Profit-and-loss has long been the sole determinant of investment decisions. But the bottom-line is that investors now need to look beyond the bottom-line to calculate future risk and returns, experts at the ‘Further, Faster’ symposium told delegates last November. Vicky Sins, World Benchmarking Alliance climate and energy lead, for example, called for fundamental financial industry reforms to remove “perverse incentives which are the opposite of the sustainable development goals”.

What’s new?

The electric vehicle (EV) revolution has been – not so quietly – humming along for the last decade or so, albeit with many sceptics still doubtful of its net benefit. However, a recent paper from the Federated Hermes European equities team puts the balance in favour of EVs in spite of ongoing complications. The paper notes the world “is still a long road ahead to make cars as green as they could be, at least we are headed in the right direction”.

What’s the impact on investors?

If 2021 was a year of government, corporate and investor commitments to sustainable goals “then 2022 has to be a year of action”, Saker Nusseibeh, CBE, CEO, International at Federated Hermes says in the group’s peek into the next 12 months. Spanning views of the manager’s leading executives from the broad economic overview to detailed asset class analysis, the 2022 outlook features a mix of sobering facts mixed with optimism that investors can help tackle the big issues facing humanity, spurring Eoin Murray, Head of Investment, International at Federated Hermes, to write: “As we bridge the gap in our understanding between investment and climate change, a better world IS possible.”

If 2021 was a year of pledges and commitments, then 2022 has to be a year of action. As does the next year, the year after that and frankly every year to come until our climate and biodiversity are no longer in crisis.

Saker Nusseibeh, CBE, CEO International at Federated Hermes

Round the corner: what’s coming up?

As a fast-evolving sector, sustainable investing requires a constant flow of new information and analysis. Here’s what’s coming up in the next few months:


Spectrum

Keep an eye out for the next edition of Spectrum, our quarterly thematic newsletter that explores an important topic impacting markets. This time we’ll be looking at the great rotation – the move from growth to value.
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Equitorial

The latest update from our Global Equity ESG team, as they continue to explore how to balance the carbon equation.
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Biodiversity hub

The importance of biodiversity is hard to overstate. In this soon to be launched education hub, we’ll bring together the latest expert insights from across the business, including thought leadership, case studies, videos and podcasts.
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Federated Hermes has one of the largest teams of Engagers in the industry.

In this edition, we quiz Jaime Gornsztejn, Engager, EOS at Federated Hermes

Jaime Gornsztejn
Which engagement themes are you focussing on in 2022?

In addition to key themes like climate change, human capital management and human rights, within Emerging Markets (EM) we are focussing on corporate governance, which underpins all our engagement in EM.  Often regulatory frameworks lag behind industry best practice, compared to Developed Markets (DM).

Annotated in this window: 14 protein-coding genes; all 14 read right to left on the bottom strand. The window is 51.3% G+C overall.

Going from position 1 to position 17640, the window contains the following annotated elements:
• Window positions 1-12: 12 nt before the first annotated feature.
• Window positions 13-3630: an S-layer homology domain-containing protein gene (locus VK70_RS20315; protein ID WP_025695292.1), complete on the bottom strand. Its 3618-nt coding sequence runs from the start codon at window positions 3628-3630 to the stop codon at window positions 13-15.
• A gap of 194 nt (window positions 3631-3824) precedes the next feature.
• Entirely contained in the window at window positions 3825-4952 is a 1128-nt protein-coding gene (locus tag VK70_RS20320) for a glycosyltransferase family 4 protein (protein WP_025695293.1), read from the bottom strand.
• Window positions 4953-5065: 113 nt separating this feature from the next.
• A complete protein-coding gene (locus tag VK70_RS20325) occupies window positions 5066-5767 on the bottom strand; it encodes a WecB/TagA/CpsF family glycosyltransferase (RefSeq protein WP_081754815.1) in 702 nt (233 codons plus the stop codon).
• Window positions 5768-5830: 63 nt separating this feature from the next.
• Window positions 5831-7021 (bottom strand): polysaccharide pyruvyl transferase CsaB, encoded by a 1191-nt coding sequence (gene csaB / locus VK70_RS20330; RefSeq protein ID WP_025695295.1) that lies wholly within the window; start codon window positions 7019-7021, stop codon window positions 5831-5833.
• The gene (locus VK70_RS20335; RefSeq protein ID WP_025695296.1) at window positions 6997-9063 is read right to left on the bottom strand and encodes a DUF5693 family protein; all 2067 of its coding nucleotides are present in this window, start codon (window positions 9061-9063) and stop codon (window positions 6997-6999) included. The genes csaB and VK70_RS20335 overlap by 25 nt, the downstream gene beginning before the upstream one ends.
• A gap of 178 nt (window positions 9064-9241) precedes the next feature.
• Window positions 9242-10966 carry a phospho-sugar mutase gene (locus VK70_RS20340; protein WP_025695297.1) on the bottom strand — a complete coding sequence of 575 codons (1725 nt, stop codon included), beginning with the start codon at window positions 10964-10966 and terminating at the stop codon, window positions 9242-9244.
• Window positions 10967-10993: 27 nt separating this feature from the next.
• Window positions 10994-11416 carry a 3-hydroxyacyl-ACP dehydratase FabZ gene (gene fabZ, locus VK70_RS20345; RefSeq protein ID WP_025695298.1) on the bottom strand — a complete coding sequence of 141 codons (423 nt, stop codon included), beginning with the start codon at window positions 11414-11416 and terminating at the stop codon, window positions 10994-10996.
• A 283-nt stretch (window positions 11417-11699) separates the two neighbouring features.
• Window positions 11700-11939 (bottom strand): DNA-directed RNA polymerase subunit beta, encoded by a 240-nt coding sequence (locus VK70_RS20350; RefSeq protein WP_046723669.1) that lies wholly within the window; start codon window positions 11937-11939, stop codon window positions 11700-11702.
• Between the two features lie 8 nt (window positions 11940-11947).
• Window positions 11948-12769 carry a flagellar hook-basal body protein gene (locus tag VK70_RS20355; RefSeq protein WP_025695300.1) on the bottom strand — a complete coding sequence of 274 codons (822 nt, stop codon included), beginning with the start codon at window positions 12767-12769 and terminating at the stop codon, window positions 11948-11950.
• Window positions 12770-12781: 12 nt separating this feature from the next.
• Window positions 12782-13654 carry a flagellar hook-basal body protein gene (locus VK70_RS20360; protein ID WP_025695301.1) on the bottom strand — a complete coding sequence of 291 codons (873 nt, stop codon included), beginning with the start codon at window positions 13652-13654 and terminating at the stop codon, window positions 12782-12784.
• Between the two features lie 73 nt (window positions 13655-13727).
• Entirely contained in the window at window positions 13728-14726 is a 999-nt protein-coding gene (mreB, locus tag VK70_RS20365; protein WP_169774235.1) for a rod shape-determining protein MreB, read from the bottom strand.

What is the biggest misconception about engagement?

There is no common definition about what engagement actually entails. Some might call a regular catch up meeting with a company, engagement.  Others, an annual letter written to a company.  For us, it’s much deeper than that – it’s about establishing trust and dialogue with a view to not just gather information, but to influence and effect change.

 

EM companies are less advanced in terms of engagement, and some see it as an interference. So that’s a misconception.  As long-term responsible investors, we don’t want to interfere with how a company is run, but as stewards of our client’s capital, we need to collaborate with companies to make sure best practice is being followed. 

Are there any engagement challenges specific to Emerging Markets?

The lack of stewardship from local investors is a challenge, because it means a culture of engagement is not well developed.  Companies are often not used to our approach of establishing dialogue, building trust and collaboration.

 

Another challenge is that ownership of EM companies is often very concentrated – most have a controlling shareholder, either a family or the state. This is reflected in board composition – often populated by family members or government officials. It can be challenging to persuade companies on the benefits of a diverse and independent board.

Which sector do you see the biggest opportunity for progress this year?

EM companies are increasingly becoming part of global supply chains, which means they are increasingly more exposed to the expectations and pressures from investors and consumers in DM.  For example, UK supermarkets are reluctant to buy beef from deforested land, and many EM companies form part of that global supply chain.  They are no longer shielded from these global environmental issues.  There are significant opportunities for engagement here and we are seeing EM companies increasingly more open to engagement and proactive in dialogues around international best practice.

The engagers: Federated Hermes in the news

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Full Circle

That's a wrap for this issue of The Circular.

We hope you found this quarterly round up of insights and analysis from our sustainability experts useful. To receive the next edition of The Circular in your inbox, subscribe below.